One has to consider general coordination at different relative ages.

Ever ride a unicycle? Or a long tandem bike with people that don't know how to ride a tandem bike and that the actions and movements of one effects all?

Now try to consider partaking of these activities in a contact sport.

What I'm getting at here is that hockey in general requires a degree of coordination simply not found in most other sports. A degree of coordination not always found at a young age.

As mentioned this is not hitting in football, or Lacrosse, which anybody could do with a modicum of coordination and timing. Its hitting, receiving hits in an already dangerous game that occurs on ice, propelled by lethal skates moving players at high speeds in any direction an an environment where only solid, unforgivable boards contain the mayhem. The mechanisms of injury contained within are manifest.

Simply put few kids playing hockey have the adequate coordination to take and receive hits safely at this level and its unwise to assume they do.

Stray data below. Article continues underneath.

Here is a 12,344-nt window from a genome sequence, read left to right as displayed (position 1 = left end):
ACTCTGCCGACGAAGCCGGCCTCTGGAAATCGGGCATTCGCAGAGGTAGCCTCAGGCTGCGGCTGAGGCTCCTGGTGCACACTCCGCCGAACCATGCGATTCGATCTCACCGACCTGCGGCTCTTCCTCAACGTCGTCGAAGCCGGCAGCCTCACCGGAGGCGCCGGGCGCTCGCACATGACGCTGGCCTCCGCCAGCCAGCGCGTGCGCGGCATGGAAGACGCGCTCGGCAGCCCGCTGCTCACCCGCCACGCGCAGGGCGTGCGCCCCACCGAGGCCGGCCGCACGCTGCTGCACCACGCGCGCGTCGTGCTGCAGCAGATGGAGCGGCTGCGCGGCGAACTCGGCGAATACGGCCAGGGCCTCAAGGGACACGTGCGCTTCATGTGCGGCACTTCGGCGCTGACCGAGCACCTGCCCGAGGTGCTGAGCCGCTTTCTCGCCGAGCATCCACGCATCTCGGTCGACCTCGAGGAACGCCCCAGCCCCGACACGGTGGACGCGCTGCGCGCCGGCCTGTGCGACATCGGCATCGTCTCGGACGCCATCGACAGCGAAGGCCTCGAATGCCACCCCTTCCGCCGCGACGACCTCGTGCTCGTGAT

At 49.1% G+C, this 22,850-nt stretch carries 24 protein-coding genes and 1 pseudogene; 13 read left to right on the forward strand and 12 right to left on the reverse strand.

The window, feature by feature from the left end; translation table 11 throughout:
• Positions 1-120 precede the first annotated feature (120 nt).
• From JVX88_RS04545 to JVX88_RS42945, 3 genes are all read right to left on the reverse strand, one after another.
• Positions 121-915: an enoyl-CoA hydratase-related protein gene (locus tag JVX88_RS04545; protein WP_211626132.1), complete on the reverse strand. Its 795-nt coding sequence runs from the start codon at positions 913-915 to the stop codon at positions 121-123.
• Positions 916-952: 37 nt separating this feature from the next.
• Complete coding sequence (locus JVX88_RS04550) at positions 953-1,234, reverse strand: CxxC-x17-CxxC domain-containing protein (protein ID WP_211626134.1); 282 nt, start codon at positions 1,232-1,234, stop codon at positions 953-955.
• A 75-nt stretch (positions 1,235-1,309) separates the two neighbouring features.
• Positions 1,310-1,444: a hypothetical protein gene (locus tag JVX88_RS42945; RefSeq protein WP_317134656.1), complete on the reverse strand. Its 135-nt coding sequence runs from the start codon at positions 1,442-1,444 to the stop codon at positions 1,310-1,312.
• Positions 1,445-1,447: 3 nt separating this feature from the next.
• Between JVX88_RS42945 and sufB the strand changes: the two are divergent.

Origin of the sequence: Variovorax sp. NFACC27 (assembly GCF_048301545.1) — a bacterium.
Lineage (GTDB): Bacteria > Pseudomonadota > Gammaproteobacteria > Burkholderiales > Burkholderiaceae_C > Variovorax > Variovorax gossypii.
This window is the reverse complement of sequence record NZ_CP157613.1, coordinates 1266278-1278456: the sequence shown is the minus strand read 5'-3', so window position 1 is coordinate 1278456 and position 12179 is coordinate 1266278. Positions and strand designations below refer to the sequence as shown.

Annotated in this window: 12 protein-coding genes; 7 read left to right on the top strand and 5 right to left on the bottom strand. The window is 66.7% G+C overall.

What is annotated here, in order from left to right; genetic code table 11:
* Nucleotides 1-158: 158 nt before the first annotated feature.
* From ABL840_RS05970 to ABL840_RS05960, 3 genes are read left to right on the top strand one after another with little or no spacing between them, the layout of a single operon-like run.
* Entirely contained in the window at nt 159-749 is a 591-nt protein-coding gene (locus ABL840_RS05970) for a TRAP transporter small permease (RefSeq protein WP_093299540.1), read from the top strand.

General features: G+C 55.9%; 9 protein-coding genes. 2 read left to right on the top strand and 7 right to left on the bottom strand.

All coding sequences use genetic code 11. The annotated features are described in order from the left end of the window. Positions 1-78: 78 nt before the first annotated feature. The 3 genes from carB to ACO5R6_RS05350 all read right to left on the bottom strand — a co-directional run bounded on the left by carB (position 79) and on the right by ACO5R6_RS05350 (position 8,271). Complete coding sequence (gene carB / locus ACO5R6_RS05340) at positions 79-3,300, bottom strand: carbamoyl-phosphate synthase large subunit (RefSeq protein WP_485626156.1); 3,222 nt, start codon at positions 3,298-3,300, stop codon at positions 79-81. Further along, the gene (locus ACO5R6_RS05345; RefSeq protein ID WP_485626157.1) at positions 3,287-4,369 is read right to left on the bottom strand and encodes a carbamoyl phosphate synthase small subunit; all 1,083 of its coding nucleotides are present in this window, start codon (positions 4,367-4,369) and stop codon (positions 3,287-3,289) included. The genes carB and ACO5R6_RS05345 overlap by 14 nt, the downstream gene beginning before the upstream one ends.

Nor do kids have the informed consent to make decisions that could very well impact the rest of their lives in one nanosecond of avoidable tragedy.

For young kids, hockey is dangerous enough. Doing anything to make it a safer activity for all concerned is something I applaud.


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05-10-2013, 12:10 PM
  #250
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Ummmm...

Maybe I'm just tired but is this sarcasm? I'm not really sure how to respond...
For sure its sarcasm. First you argue that any decision by a governing body (people are taking offense to calling it a government.....they're a governing body) is an infringement on your (and others') personal freedom to decide for themselves. Then you say these same individuals can only make the decision IF they're educated on the matter. Which is it? total freedom to choose (first post) or only freedom to choose under certain conditions that you deem necessary (second post).

You're imposing your standards and political agenda on others. Exactly the thing you criticized in the first post.